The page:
The U.S. administration was right to leave Japan last week with no firm trade agreement because no deal is better than a bad deal, Senate Finance Committee chairman Ron Wyden said on Thursday.
U.S. President Barack Obama met with Japanese Prime Minister Shinzo Abe last week in Tokyo and both sides said they had agreed on a path forward on trade talks, but more work was needed.
The two countries are negotiating better access to Japan's markets for U.S. farmers and automakers and an end to U.S. tariffs on imported Japanese cars, and a stalemate has held up a wider Pacific free trade deal among 12 nations, Reuters reported.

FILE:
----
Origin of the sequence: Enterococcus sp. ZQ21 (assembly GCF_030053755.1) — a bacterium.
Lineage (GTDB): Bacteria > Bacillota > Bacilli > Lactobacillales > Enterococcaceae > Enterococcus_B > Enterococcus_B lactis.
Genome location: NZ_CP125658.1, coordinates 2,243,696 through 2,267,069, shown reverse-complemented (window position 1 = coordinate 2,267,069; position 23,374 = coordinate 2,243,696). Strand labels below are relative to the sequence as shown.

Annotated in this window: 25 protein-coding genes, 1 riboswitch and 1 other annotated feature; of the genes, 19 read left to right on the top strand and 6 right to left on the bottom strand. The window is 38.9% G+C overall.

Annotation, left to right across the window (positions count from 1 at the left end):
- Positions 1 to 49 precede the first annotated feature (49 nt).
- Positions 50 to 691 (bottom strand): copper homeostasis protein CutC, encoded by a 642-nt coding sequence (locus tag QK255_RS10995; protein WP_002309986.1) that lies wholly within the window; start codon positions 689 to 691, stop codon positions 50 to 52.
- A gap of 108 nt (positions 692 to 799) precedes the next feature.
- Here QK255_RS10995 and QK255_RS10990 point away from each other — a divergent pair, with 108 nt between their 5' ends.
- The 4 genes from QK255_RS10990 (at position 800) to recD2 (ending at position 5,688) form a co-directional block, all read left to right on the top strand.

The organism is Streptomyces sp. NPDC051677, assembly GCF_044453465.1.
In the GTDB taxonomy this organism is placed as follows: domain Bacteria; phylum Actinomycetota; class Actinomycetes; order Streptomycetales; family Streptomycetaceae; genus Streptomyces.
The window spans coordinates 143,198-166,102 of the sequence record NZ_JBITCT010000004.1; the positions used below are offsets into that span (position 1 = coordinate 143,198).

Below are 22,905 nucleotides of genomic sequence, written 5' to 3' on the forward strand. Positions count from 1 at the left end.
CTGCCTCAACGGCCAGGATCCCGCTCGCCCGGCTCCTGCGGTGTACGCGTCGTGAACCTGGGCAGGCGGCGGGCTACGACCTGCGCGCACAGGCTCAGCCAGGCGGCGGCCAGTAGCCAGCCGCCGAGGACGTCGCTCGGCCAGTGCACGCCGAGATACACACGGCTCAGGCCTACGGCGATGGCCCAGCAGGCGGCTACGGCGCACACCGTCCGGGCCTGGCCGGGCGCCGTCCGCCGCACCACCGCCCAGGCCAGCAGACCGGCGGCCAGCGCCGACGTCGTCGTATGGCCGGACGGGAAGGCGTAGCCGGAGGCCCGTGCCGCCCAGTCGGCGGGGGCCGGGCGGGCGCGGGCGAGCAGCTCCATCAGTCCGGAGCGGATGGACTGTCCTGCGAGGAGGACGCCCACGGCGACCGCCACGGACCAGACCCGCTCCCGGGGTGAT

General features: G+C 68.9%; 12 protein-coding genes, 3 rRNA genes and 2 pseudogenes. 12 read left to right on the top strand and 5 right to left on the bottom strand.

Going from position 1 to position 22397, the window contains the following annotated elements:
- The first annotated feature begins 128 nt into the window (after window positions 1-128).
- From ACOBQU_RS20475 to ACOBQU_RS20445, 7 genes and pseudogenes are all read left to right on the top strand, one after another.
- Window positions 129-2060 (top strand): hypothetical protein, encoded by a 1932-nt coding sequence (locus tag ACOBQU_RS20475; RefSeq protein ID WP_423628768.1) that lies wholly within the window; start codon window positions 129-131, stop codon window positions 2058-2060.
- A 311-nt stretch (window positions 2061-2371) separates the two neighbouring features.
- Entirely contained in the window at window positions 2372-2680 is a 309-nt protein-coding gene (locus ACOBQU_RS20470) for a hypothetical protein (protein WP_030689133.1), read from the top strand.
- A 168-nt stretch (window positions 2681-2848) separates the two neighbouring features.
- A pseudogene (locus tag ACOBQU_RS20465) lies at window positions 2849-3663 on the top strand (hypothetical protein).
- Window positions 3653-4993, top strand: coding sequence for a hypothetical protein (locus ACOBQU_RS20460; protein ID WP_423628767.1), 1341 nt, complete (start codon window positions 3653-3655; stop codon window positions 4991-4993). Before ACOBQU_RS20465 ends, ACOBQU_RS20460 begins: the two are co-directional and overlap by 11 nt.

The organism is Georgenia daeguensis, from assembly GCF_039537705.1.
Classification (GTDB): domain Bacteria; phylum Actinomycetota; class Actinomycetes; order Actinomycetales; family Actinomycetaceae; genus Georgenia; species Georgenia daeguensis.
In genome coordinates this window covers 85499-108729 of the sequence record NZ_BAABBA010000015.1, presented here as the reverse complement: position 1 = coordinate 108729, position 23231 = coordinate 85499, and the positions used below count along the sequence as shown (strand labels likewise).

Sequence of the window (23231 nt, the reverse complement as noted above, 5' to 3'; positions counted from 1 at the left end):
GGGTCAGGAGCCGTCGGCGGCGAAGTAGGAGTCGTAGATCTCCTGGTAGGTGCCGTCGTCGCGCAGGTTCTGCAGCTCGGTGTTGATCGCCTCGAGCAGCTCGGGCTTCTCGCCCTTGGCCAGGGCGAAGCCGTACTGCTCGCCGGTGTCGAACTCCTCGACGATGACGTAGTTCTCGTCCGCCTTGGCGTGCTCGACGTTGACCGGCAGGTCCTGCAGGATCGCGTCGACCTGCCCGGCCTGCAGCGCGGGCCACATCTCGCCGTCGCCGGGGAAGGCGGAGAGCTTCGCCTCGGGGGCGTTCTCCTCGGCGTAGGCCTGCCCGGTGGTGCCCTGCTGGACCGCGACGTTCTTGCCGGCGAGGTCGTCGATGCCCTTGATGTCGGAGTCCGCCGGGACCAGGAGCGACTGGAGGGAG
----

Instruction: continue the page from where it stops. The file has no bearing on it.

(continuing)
Wyden said he had been briefed on the Tokyo talks and thought U.S. officials had made the right call.
"The administration made the judgment that no deal is better than a bad deal and I think they were right on it," he told reporters after a hearing with U.S. Trade Representative Michael Froman.
The United States had hoped to complete the Trans-Pacific Partnership, which includes Canada, Mexico, New Zealand, Malaysia and others, by the end of last year but many issues are still on the table.